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Self-Reliance by Ralph Waldo Emerson

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As one of the leading poets and lecturers of the Transcendentalist movement of the early nineteenth century, Ralph Waldo Emerson’s treatise “Self-Reliance” has attained near-mythic status in American letters. The oft-quoted essay embarks on a revolutionary arc of rhetorical fireworks and maxims intended to imbue the young American nineteenth century American citizen, particularly the young  male citizen with a sense of liberty, freedom, and individualism.

The essay stands today as the most concise encapsulation of Emersonian thought, one which powerfully present s the three main tenets of Emerson’s philosophy and, also, as a controversial manifesto which incited furor among scholars in its time and through to the present era. Though Emerson was, himself, schooled and raised in traditional education and religion his essay chronicling the virtues of  inner-knowledge spoke as if by example:”By ancestry Emerson belonged to the earlier America and to the older religion, but by education and by personal choice he belonged to the new.”  (Carpenter, 1953, p. 3)

                “Self-Reliance” stands, essentially as a “call to arms” for the sanctity and privilege of the individual. However, this dangerous fervor toward individualism can be damagingly misinterpreted when viewed in purely materialistic terms. For Emerson, the freedom of the individual indicated a journey to one’s inner self and capacities, a sojourn to nurture and liberate one’s inner genius. Key to Emerson’s philosophy are three essential concepts: “the three chief tenets of Emersonianism: that man is a particular, an inlet, in a sea of universal mind; that he is to trust himself when he occupies his organic position; and that for whatever befalls him, good or ill, there is an offset, a balance, and a compensation.” (Russell, 1929, p. 206)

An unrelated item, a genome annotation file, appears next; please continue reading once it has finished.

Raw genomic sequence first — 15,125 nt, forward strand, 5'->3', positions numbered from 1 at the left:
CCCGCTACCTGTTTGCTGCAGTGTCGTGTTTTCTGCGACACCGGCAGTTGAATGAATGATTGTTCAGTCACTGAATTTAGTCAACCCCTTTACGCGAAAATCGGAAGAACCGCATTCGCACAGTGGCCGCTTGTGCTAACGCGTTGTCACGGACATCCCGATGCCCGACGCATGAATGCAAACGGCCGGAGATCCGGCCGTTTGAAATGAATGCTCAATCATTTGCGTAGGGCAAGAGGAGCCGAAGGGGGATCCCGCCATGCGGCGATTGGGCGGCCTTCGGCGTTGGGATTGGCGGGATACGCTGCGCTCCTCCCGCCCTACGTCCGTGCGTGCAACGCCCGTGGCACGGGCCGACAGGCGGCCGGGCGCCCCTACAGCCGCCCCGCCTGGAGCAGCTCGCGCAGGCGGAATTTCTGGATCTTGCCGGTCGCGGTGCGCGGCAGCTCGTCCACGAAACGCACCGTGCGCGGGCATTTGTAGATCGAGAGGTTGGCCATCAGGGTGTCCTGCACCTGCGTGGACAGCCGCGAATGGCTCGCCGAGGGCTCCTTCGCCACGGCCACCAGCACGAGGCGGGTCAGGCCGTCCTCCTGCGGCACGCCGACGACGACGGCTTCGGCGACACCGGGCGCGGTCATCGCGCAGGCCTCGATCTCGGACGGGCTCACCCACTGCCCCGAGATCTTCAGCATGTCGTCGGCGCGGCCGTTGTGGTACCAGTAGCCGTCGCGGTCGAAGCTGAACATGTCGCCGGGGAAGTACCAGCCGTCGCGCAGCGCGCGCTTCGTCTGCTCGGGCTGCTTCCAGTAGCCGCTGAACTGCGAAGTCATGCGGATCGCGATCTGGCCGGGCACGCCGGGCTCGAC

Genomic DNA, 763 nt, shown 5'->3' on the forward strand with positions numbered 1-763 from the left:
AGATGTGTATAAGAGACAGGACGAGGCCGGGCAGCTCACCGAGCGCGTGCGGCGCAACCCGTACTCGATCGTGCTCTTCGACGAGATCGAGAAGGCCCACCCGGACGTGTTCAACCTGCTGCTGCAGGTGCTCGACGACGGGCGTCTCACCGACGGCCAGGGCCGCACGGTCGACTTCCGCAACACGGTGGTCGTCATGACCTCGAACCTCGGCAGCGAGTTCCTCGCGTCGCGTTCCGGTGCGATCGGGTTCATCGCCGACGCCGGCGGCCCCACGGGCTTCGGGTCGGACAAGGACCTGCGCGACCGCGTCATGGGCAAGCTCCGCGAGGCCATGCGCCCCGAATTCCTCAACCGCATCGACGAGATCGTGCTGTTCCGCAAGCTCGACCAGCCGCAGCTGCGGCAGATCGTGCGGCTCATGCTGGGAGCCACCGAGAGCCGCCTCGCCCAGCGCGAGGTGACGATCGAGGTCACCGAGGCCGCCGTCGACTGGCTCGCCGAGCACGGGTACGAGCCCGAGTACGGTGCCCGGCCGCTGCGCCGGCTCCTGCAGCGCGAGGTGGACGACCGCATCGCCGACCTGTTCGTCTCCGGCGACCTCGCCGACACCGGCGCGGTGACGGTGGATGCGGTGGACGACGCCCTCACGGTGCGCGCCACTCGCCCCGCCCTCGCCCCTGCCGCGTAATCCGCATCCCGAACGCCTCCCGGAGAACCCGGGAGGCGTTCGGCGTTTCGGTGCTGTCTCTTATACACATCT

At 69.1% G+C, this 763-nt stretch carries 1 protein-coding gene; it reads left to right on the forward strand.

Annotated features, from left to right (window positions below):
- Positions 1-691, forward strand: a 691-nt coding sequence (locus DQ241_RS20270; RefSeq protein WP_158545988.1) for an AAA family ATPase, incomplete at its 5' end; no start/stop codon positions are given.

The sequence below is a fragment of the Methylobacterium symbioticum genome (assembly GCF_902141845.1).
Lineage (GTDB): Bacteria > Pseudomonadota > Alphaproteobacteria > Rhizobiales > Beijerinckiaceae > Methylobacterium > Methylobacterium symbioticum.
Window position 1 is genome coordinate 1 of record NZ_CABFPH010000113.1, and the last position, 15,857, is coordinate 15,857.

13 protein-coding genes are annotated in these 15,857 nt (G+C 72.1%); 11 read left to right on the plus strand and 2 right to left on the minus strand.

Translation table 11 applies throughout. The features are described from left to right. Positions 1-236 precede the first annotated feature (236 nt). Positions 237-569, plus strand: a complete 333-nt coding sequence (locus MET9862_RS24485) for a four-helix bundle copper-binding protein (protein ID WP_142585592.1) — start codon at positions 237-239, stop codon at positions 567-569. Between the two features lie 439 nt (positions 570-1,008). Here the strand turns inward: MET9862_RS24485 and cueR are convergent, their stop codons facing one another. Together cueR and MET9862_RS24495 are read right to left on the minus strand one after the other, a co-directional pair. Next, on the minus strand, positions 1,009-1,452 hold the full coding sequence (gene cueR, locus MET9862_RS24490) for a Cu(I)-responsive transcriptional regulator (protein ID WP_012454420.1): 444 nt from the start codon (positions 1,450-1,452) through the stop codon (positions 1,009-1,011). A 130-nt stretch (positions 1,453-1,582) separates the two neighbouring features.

According to Emerson, these precepts of individualism and individual destiny are allowed to find full-expression when a liberation of individual thought has been enabled. This freedom is so key to the entirety of Emerson’s philosophy that it could be considered the foundation of the thought which underlies “Self-Reliance.”

Emerson believed that the liberation of the individual’s mind and freedom of thought would lead them organically to their rightful place in society and to a harmonious state of mind and psychological balance. Emerson goes on to observe that the inner-genius each person possesses was apparent in each individual when they were children, but that social pressures, the educational systems, and damaging belief systems ultimately strangle the inner light of individuals. (Russell)

            Evaluating “Self-Reliance” with the aid of dutiful and prolonged scholarship will easily lead the astute reader to many of the conclusions which Emerson hoped his essay would foster. However, upon its original publication and even now in contemporary times,the essay has been criticized for many of its “double-edged” or ambiguous passages.

When Emerson wrote line s  such as: “No law can be sacred to me but that of my nature.” or “Good and bad are but names, very readily transferable to that or this” or “The only right is what is after my constitution, the only wrong what is against it” his words resulted in instigating results Emerson probably would not have intended. Some of the passages in “Self-Reliance” when “isolated, are dangerous weapons to place in the hands of those shrewd and ambitious persons who wish to sink their scruples, and who rejoice to find their individual acquisitions thus seemingly justified and their private desires thus provided with a gospel of rationalization.” (Russell, 1929, p. 208)

            In actuality, Emerson meant to liberate man from his shrewdness and replace that shrewdness and ambition with inspiration and wisdom. He believed that the acquisition of wisdom was the same thing as self-knowledge and this line of revolutionary reasoning provoked those of his age and challenged them, as well as future generations, to examine their own inner-knowledges and inner-light. (Carpenter)


Carpenter, F. I. (1953). Emerson Handbook. New York: Hendricks House.

Russell, P. (1929). Emerson, the Wisest American. New York: Brentano’s.

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